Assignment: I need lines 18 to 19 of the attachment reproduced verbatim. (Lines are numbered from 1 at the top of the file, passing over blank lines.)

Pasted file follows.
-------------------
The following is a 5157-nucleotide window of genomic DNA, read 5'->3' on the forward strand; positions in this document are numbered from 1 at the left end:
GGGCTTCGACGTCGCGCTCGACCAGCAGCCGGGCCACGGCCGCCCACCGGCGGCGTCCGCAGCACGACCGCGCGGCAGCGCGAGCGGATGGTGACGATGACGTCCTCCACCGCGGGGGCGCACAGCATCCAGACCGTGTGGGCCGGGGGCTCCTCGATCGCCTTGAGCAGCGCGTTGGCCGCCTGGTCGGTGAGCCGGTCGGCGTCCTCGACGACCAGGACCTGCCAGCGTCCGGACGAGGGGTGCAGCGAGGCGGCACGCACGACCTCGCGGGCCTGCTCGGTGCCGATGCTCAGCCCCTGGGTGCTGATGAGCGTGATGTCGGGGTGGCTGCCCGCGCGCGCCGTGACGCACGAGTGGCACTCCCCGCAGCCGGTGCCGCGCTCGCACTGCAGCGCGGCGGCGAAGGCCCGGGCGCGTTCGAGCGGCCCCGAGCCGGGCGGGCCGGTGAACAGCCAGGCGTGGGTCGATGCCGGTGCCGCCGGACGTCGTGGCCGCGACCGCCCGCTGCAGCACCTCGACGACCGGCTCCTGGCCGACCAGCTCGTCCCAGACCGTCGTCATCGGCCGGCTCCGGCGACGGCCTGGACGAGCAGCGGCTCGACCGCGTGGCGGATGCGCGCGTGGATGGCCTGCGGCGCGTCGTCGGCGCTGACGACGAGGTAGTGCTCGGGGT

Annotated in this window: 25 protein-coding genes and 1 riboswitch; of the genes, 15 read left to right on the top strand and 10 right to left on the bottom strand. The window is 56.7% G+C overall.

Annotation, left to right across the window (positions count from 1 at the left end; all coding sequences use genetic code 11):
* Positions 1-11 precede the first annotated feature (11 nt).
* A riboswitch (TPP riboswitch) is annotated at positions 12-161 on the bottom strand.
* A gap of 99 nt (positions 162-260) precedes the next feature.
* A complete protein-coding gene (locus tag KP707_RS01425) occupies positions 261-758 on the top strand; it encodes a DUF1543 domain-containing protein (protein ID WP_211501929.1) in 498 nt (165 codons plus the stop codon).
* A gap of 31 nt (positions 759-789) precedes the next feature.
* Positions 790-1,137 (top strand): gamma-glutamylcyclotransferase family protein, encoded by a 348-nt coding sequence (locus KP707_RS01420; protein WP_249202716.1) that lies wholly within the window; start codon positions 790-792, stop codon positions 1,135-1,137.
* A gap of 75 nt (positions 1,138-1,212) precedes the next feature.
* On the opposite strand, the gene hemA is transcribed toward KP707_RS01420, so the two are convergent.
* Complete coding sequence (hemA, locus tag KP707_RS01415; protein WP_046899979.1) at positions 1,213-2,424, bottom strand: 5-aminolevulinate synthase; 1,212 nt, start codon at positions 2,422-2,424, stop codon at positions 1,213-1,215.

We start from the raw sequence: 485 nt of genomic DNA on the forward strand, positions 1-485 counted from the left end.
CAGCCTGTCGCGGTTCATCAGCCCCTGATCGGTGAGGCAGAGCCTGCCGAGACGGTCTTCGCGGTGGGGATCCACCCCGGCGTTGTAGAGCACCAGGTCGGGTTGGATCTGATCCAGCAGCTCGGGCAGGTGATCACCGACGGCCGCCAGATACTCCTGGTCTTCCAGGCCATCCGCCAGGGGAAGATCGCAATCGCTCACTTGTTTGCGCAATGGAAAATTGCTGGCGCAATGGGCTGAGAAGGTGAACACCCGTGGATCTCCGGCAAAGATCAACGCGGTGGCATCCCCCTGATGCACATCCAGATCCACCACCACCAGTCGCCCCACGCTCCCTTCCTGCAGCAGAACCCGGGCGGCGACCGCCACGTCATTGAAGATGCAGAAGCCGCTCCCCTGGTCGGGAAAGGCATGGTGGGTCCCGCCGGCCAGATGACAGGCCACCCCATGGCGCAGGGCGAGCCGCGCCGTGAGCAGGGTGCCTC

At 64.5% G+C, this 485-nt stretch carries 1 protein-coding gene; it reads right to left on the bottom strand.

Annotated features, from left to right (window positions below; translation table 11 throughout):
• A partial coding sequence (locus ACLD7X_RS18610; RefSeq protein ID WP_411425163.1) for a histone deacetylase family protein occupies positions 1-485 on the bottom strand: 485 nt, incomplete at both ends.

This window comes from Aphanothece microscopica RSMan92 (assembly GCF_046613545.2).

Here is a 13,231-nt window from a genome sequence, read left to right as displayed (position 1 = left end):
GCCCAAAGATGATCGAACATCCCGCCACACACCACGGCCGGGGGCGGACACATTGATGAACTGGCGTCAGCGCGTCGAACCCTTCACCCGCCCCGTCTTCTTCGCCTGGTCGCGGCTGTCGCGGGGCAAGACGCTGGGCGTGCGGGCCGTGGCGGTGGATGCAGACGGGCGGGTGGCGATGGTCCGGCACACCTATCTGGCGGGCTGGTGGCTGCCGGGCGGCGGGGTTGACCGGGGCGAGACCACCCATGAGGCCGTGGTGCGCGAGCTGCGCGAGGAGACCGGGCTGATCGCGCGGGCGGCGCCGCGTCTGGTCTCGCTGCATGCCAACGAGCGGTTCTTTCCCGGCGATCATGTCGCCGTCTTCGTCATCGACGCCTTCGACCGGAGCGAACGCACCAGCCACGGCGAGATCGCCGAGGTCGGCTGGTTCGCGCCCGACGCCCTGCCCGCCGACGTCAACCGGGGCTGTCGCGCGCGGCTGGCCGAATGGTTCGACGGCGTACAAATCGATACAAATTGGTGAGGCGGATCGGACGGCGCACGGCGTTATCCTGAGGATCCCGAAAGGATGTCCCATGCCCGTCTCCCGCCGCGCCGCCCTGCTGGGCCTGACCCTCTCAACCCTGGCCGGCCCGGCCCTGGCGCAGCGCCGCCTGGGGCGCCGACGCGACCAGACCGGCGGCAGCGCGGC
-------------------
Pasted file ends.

• A partial coding sequence (locus ACLD7X_RS18610; RefSeq protein ID WP_411425163.1) for a histone deacetylase family protein occupies positions 1-485 on the bottom strand: 485 nt, incomplete at both ends.

This window comes from Aphanothece microscopica RSMan92 (assembly GCF_046613545.2).